Sorry Zep fans but this album ain't a 5 - not even close. I'm rounding up to get to a three. Whole Lotta Love: Great opening riff - Page makes this band - followed by a great opening rip off. Did they think Willie Dixon wouldn't notice? A retrospective of this band shows they consistently held the view that stealing is only wrong if you get caught. Also, I forgot how bad the noisy interlude is. The exit from the noise features a Bonham drumming bit that everyone knows. I think we are so happy the interlude of noise is over that we remember and think fondly of that drumming bit. Thank You: The last song on Side 1 brings us the first really good solid song. Thank you. The harmonies are good and the drumming is quite impressive and almost Moon like quality. Heartbreaker: I always liked the opening riff and also the transition to Living Loving … Money Dick? My hatred of drum solos made me forget this hideous song. At least when you’re at a concert and a pompous drum solo breaks out, you can take the opportunity to hit the washroom and not miss anything important. A drum solo on a studio album is pure agony. Bring it on Home: A very nice song to end the album. I quite liked this album when I was in high school but a combination of excessive airplay and maturing have killed it for me.
Expected big things. Was just okay.
4.75/5 An album of straight up bangers, and the trend setter of so much hard rock that would be to follow, for the most part Led Zeppelin II has stood up so well to the test of time. The guitar riffs, from Whole Lotta Love to Heartbreaker to Moby Dick to Bring It On Home, are amazing. The drum solos, amazing. The vocals, amazing! A highly cohesive album in terms of the sonic themes and influences, most notably from delta blues. Admittedly, I am slightly biased, as the Led Zeppelin version of Bring It on Home (the original by Sonny Boy Robinson is also fantastic) is one of my favorite Led Zeppelin songs. Unfortunately most people don't know this song is a cover - if I'm docking a fourth of a point, its for two reasons. One is that the influence of delta blues is clear to the point of being at times a little uncomfortable in the stylizations of the vocals - I find it a little bit laughable when Englishman Robert Plant sings about what are clearly Black southern American concepts. Unfortunately the 60s were not a time when people were more cognizant of how this might be uncomfortable at best. The other is that the lyrics, particularly when it comes to women, can be pretty cringey. If there's one song that HAS NOT stood up to the test of time, its Living Loving Maid (She's Just a Woman). Led Zeppelin's whole thing with chivalrous manhood radiates "nice guy" energy. This might be why I personally tend to gravitate towards Led Zeppelin songs with minimal singing in them or songs that weren't written by them, as on some of their songs the lyrics are terrible to the point of distracting. But regardless, this album is full of impressive, blueprint setting guitar work. Bombastic and complimentary drums, cymbals, bongos, and more fascinating use of backing instrumentals. Vocals that radiate personality and would only become more distinctive and impressive on albums like Led Zeppelin IV. Experimental use of tempo, the rock song structure, dynamics, and more. There are endless things to find on each listen of this album, and that is so rare!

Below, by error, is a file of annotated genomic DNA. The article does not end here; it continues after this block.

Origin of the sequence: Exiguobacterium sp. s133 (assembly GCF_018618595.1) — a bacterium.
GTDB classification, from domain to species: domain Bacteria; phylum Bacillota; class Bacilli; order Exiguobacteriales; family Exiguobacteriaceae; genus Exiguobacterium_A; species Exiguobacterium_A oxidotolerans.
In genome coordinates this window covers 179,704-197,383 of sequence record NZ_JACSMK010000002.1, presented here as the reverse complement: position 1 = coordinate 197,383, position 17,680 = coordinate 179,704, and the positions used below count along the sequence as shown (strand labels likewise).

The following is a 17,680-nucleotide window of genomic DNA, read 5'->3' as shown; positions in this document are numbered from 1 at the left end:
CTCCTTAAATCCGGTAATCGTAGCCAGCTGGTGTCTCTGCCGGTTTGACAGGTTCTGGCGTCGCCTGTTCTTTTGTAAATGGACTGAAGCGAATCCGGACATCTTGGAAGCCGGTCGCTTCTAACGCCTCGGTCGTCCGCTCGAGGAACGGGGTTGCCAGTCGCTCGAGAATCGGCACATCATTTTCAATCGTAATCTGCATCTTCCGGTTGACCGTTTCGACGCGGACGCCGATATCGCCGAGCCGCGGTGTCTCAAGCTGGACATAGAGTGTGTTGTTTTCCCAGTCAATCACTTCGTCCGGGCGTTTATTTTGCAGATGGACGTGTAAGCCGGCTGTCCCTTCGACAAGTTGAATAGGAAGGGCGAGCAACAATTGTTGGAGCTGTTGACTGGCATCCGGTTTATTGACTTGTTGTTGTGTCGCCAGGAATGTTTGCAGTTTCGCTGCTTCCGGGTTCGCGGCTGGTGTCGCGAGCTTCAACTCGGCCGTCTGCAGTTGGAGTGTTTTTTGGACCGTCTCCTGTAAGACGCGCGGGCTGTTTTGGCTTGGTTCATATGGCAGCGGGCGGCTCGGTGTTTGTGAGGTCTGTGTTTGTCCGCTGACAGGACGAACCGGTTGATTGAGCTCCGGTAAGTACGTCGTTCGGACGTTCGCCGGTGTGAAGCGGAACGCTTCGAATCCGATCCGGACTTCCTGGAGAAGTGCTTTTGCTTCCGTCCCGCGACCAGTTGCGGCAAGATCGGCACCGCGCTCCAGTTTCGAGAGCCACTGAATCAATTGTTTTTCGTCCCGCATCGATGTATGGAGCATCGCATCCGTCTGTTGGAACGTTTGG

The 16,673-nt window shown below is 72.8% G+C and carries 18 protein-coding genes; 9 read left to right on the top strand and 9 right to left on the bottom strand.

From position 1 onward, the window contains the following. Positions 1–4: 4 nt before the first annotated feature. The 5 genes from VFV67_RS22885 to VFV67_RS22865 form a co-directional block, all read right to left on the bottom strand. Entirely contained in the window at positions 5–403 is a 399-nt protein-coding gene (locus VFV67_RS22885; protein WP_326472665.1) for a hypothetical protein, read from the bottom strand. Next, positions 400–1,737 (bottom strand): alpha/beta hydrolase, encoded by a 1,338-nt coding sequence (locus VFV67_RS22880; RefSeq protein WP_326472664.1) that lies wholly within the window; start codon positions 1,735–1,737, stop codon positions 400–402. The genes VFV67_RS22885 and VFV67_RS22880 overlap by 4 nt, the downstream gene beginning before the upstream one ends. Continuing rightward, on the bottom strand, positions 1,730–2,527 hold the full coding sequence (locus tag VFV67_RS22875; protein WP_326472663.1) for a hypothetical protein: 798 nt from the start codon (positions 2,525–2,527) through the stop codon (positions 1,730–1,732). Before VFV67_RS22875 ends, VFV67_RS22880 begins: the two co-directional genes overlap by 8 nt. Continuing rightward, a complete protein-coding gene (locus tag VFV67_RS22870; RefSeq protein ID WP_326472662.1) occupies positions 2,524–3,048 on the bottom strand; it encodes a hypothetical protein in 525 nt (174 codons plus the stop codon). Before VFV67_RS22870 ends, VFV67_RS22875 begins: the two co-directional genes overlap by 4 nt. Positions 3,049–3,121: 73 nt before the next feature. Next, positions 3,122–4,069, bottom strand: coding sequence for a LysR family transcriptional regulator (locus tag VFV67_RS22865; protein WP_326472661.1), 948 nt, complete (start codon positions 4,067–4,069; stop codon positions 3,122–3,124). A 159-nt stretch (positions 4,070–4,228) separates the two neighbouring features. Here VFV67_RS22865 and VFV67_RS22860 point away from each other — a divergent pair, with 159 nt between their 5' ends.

Yksi kaikkien aikojen lempilevyistäni. Nuff said.
Favorite album of all time.
One of the best albums but the best band.
Album absolutely slaps. Classics on this bitch cover to cover